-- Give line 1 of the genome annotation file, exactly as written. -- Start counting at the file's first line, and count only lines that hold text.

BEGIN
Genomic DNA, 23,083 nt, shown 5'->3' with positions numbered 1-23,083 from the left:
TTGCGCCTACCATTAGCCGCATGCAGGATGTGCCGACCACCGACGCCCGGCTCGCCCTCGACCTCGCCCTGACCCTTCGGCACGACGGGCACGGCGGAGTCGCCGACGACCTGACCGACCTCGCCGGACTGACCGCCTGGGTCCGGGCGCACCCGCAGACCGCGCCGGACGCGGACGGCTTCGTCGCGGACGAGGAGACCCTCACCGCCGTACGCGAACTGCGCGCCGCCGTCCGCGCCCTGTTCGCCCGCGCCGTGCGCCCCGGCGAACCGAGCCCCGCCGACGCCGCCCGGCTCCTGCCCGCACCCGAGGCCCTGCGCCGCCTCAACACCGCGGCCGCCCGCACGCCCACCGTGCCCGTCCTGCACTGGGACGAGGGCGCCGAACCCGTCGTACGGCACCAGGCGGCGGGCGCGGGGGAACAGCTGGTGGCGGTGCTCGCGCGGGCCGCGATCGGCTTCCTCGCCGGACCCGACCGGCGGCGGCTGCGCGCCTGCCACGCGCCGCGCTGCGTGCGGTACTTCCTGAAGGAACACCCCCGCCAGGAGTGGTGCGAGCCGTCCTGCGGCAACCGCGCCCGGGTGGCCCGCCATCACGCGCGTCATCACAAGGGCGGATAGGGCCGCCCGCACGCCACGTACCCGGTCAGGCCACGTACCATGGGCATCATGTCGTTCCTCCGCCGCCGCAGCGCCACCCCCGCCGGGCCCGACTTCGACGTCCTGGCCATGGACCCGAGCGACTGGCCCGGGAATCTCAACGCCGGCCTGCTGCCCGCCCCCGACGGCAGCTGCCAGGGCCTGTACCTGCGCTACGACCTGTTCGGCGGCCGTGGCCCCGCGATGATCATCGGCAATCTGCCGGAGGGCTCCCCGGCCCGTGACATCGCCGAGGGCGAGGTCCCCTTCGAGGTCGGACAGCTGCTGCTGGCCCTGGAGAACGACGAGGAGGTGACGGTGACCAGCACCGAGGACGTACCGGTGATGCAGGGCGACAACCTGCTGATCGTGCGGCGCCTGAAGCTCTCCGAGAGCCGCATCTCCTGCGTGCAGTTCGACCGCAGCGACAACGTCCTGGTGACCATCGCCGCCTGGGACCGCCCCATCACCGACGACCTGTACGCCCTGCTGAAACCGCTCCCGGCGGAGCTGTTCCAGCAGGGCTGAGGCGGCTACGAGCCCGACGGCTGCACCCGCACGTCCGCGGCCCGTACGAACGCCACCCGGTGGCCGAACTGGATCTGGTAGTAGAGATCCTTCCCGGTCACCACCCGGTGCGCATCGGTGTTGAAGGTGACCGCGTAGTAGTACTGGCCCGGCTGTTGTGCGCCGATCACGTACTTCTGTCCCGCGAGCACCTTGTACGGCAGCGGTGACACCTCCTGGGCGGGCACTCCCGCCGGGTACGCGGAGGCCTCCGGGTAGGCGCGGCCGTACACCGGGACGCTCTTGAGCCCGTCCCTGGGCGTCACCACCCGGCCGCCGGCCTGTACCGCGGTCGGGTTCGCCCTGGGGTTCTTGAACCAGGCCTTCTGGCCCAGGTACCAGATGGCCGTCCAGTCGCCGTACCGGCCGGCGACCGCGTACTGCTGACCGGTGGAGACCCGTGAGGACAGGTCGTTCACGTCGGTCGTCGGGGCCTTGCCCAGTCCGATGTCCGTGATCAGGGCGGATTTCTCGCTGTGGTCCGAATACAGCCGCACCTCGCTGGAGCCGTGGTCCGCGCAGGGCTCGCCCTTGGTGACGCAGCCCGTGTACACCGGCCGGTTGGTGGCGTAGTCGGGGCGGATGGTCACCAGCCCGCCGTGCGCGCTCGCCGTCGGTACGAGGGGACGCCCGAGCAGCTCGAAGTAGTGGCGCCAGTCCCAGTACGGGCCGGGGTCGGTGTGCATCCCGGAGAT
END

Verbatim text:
Genomic DNA, 23,083 nt, shown 5'->3' with positions numbered 1-23,083 from the left: